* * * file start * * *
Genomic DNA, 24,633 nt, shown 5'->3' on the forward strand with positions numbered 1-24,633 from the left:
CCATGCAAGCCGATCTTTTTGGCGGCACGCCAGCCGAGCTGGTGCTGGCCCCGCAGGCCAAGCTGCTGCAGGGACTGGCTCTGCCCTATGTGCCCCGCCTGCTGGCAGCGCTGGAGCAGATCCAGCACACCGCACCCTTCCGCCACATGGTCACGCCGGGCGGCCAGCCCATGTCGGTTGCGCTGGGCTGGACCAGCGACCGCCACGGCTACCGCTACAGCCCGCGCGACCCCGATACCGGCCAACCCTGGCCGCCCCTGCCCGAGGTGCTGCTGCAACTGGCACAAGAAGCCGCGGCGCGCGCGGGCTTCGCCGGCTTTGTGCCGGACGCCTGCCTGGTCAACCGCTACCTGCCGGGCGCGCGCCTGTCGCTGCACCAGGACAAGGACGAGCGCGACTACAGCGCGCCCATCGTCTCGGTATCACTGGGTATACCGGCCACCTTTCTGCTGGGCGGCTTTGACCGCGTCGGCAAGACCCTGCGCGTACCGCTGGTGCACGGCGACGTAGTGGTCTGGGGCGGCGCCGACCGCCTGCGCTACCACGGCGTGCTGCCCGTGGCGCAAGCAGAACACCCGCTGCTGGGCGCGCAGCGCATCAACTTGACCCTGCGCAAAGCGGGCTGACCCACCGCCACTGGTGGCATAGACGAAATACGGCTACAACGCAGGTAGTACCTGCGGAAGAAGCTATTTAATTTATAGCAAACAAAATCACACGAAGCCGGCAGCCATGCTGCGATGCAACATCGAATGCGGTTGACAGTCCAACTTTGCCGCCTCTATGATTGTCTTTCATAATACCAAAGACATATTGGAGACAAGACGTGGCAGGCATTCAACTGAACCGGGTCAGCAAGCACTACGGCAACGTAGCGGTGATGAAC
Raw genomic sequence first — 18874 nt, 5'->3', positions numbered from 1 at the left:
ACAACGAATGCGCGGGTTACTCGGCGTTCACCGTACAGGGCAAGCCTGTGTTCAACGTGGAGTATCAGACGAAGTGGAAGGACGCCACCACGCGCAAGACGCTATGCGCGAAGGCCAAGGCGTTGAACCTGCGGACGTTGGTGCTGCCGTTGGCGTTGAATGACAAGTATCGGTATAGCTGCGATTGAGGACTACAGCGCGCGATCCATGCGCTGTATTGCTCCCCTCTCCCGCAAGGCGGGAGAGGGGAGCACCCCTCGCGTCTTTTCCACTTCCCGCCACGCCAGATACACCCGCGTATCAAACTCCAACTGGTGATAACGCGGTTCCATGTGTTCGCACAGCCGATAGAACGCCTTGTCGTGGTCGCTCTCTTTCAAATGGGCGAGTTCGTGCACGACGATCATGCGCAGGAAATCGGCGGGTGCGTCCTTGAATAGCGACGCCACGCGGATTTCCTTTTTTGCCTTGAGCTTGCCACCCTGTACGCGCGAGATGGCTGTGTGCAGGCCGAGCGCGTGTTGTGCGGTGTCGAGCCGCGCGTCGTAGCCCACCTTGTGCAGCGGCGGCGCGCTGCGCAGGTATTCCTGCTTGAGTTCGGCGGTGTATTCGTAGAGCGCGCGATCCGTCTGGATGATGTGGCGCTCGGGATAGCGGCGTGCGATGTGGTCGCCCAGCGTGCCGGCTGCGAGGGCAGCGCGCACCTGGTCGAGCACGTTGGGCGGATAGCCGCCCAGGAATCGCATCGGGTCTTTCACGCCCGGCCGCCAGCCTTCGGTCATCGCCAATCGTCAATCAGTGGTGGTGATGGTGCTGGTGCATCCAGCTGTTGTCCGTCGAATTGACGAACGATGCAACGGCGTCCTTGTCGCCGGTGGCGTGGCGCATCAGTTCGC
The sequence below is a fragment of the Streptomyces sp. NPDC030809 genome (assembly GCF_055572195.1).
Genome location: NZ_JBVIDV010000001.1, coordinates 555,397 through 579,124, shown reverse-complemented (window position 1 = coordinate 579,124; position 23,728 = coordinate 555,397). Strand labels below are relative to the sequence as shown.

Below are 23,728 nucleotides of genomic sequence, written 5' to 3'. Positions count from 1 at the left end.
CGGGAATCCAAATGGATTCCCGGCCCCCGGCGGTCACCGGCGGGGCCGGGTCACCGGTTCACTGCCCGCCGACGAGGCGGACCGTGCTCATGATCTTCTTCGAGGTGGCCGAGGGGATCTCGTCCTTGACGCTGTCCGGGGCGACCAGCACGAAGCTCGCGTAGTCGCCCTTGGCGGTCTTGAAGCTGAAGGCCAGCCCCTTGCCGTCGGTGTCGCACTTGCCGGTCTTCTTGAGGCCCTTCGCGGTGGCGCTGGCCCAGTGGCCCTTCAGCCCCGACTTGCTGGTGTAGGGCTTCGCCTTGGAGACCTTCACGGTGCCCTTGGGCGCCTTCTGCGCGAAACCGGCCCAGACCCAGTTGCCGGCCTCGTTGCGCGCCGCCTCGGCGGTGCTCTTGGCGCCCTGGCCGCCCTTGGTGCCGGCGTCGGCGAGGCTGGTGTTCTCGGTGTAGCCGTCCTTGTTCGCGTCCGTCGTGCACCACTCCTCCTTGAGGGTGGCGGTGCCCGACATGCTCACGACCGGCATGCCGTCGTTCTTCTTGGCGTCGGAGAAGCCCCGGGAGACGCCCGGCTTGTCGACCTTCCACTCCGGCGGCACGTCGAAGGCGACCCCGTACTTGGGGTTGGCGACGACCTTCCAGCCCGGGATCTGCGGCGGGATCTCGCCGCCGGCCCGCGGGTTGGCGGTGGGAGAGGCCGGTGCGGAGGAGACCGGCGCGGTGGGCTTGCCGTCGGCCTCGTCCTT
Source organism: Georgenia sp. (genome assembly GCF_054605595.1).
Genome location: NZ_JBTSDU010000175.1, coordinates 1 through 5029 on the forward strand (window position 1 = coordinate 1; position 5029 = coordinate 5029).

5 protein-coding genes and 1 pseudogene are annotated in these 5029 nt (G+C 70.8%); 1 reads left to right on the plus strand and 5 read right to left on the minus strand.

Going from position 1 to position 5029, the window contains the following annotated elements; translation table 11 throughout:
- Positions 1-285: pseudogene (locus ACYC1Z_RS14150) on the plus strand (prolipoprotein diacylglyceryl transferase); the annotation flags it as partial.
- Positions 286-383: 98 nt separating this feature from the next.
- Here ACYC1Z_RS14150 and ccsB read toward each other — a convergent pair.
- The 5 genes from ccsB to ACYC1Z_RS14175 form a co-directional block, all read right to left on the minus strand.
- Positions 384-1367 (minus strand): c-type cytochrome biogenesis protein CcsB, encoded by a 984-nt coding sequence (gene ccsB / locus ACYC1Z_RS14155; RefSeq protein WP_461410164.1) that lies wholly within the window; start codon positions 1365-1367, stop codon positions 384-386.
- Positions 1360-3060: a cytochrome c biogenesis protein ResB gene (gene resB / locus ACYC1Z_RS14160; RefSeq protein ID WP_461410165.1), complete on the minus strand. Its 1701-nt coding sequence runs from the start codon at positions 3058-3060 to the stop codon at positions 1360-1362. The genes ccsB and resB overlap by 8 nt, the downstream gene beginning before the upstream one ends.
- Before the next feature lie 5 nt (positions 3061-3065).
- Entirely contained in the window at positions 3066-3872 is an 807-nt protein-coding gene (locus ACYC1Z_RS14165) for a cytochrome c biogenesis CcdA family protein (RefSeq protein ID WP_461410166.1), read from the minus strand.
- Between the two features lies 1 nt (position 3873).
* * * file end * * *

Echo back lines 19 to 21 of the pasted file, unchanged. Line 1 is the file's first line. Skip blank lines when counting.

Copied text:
- Before the next feature lie 5 nt (positions 3061-3065).
- Entirely contained in the window at positions 3066-3872 is an 807-nt protein-coding gene (locus ACYC1Z_RS14165) for a cytochrome c biogenesis CcdA family protein (RefSeq protein ID WP_461410166.1), read from the minus strand.
- Between the two features lies 1 nt (position 3873).